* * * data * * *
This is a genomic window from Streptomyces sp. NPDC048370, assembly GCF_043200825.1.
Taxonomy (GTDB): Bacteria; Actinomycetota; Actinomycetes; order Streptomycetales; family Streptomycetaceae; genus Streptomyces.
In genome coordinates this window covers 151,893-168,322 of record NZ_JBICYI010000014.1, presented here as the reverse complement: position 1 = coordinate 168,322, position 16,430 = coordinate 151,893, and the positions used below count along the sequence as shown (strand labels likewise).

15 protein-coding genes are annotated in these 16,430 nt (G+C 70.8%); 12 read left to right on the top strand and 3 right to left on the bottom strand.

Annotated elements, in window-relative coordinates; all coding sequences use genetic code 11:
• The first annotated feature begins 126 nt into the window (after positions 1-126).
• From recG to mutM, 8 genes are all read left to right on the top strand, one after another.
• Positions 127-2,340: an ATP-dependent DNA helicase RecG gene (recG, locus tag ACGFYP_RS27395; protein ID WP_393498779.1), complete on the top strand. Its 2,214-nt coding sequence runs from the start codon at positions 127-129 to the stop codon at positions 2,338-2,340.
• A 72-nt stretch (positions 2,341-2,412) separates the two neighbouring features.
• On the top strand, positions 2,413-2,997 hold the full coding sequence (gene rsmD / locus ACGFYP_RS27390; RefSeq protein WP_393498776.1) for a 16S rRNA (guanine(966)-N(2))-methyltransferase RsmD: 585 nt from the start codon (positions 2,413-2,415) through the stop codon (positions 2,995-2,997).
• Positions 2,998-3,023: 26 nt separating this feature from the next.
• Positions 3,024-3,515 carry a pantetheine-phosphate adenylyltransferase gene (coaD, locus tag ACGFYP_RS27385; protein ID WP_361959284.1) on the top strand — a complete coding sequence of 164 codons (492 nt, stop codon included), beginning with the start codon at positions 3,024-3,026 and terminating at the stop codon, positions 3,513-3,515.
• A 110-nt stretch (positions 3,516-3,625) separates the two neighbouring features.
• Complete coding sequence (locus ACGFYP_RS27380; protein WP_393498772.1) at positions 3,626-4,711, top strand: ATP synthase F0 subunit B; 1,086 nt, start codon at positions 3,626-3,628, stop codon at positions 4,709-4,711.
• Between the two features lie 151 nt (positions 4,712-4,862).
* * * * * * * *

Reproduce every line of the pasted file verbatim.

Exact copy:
This is a genomic window from Streptomyces sp. NPDC048370, assembly GCF_043200825.1.
Taxonomy (GTDB): Bacteria; Actinomycetota; Actinomycetes; order Streptomycetales; family Streptomycetaceae; genus Streptomyces.
In genome coordinates this window covers 151,893-168,322 of record NZ_JBICYI010000014.1, presented here as the reverse complement: position 1 = coordinate 168,322, position 16,430 = coordinate 151,893, and the positions used below count along the sequence as shown (strand labels likewise).

15 protein-coding genes are annotated in these 16,430 nt (G+C 70.8%); 12 read left to right on the top strand and 3 right to left on the bottom strand.

Annotated elements, in window-relative coordinates; all coding sequences use genetic code 11:
• The first annotated feature begins 126 nt into the window (after positions 1-126).
• From recG to mutM, 8 genes are all read left to right on the top strand, one after another.
• Positions 127-2,340: an ATP-dependent DNA helicase RecG gene (recG, locus tag ACGFYP_RS27395; protein ID WP_393498779.1), complete on the top strand. Its 2,214-nt coding sequence runs from the start codon at positions 127-129 to the stop codon at positions 2,338-2,340.
• A 72-nt stretch (positions 2,341-2,412) separates the two neighbouring features.
• On the top strand, positions 2,413-2,997 hold the full coding sequence (gene rsmD / locus ACGFYP_RS27390; RefSeq protein WP_393498776.1) for a 16S rRNA (guanine(966)-N(2))-methyltransferase RsmD: 585 nt from the start codon (positions 2,413-2,415) through the stop codon (positions 2,995-2,997).
• Positions 2,998-3,023: 26 nt separating this feature from the next.
• Positions 3,024-3,515 carry a pantetheine-phosphate adenylyltransferase gene (coaD, locus tag ACGFYP_RS27385; protein ID WP_361959284.1) on the top strand — a complete coding sequence of 164 codons (492 nt, stop codon included), beginning with the start codon at positions 3,024-3,026 and terminating at the stop codon, positions 3,513-3,515.
• A 110-nt stretch (positions 3,516-3,625) separates the two neighbouring features.
• Complete coding sequence (locus ACGFYP_RS27380; protein WP_393498772.1) at positions 3,626-4,711, top strand: ATP synthase F0 subunit B; 1,086 nt, start codon at positions 3,626-3,628, stop codon at positions 4,709-4,711.
• Between the two features lie 151 nt (positions 4,712-4,862).